1. The expansion of Polish manufacturers
After a brutal phase of mergers and closures, a decade ago, the (globally dominant) European rail industry seemed to consolidate towards three all-round manufacturers with at most niche suppliers around them: Germany-based Bombardier Transportation (belonging to Canada's Bombardier but headquartered in Berlin) and Siemens, and France-based Alstom. However, the picture changed again not only due to the export ambitions of makers from Japan, China and Korea, but also the expansion of the product palette and market reach of European niche makers like Switzerland's Stadler, Germany's Vossloh, Spain's CAF and Talgo, and the Czech Republic's koda. Fuelled by new vehicle orders in the wake of regionalisation, now Polish manufacturers are joining the fray (as first indicated in my diary on multiple units), and their expansion was particularly evident at the InnoTrans.
PESA, a maker previously successful with electric multiple units (EMUs) and more recently trams, also presented LINK, its new diesel multiple unit (DMU). The exhibited specimen (photo below) was already a Western export success: it was built for Oberpfalzbahn, one of the regional services operated by German "private" railway Netinera (which is majority-owned by Italian State Railways FS). A much bigger success was that at the InnoTrans, PESA signed a framework contract with German Railways (DB) about the delivery of up to 470 LINKs.
Out of the blue, PESA also presented the prototype of an electric locomotive family, named Gama (the prototype is suited for 3 kV DC supply only; more on it in the third section):
previously morein the last few years successful with DMUs and refurbishments but somewhat standing in PESA's shadow on the EMU market (though they also built the Papal Train EMU) presented a mid-size diesel locomotive, and a member of its new EMU family Impuls (this one for Warsaw's devolved commuter network):
At the last InnoTrans, Poland's traditional but post-1989 struggling locomotive builder ZNLE (owned by NEWAG since 2008) presented the (3 kV DC only) prototype of the six-axle electric loco Dragon (already mentioned here). They
still haven't received two orders for that so far [see comments], but now they presented a triple-voltage, four-axle version named Griffin, which is a direct competition for the products of the three West European giants (including the Bombardier TRAXX for a Polish regional railway visible behind it):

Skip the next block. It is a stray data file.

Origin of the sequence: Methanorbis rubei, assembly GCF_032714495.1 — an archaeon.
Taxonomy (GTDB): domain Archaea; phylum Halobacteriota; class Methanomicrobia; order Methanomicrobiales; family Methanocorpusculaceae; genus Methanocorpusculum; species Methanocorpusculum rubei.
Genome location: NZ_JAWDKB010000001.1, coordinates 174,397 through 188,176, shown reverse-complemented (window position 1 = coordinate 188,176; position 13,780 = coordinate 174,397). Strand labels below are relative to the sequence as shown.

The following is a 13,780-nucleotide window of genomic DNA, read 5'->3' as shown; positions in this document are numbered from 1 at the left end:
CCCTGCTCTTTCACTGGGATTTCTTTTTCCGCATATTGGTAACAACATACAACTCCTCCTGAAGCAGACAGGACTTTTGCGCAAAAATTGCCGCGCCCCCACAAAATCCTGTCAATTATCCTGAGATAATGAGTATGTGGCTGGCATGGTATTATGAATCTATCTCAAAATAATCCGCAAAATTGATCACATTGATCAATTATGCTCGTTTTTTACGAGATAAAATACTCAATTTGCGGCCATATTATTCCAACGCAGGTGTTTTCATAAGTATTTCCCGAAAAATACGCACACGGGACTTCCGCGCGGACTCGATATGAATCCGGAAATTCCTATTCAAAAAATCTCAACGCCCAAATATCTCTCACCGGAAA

There is a lot of ambition, but I have a feeling that by the time of the next recession, only one of the
threetwo big Polish manufacturers will remain standing.
2. Energy efficiency
Reducing energy consumption was a popular theme this year. Bombardier presented a prototype of a heavy diesel locomotive for passenger service with four diesel engines, the TRAXX P140 DE MULTI-ENGINE (of which DB ordered up to 200 last year). The smaller diesel engines not only have lower specific emissions, but can be shut down separately when full power isn't needed. This can bring substantial benefits in train services not involving too frequent starts/stops.
The four engines also allow for the return to a straight central aisle in the machine room of TRAXX locos (in the current generation, a loco driver trying to escape a collision would have to turn left and right in the middle section).
German diesel locomotive manufacturer Vossloh also presented a multiple-engine locomotive: a two-engine diesel-electric version of its G6 shunter.
DB and German diesel engine manufacturer MTU presented a battery-diesel hybrid vehicle which is about to enter test service in regular traffic. It is a two-car Siemens Desiro DMU turned from diesel-mechanic into diesel-electric and fitted with a roof-mounted battery system (with two battery boxes above each car's door area) that can store 4.7 kWh, deliver up to 120 kW and has a mass of just 220 kg.
In the wake of the nuclear shutdowns after the Fukushima disaster, saving energy is a top theme in Japan. Mitsubishi Electric geared its entire exhibition around this theme, including: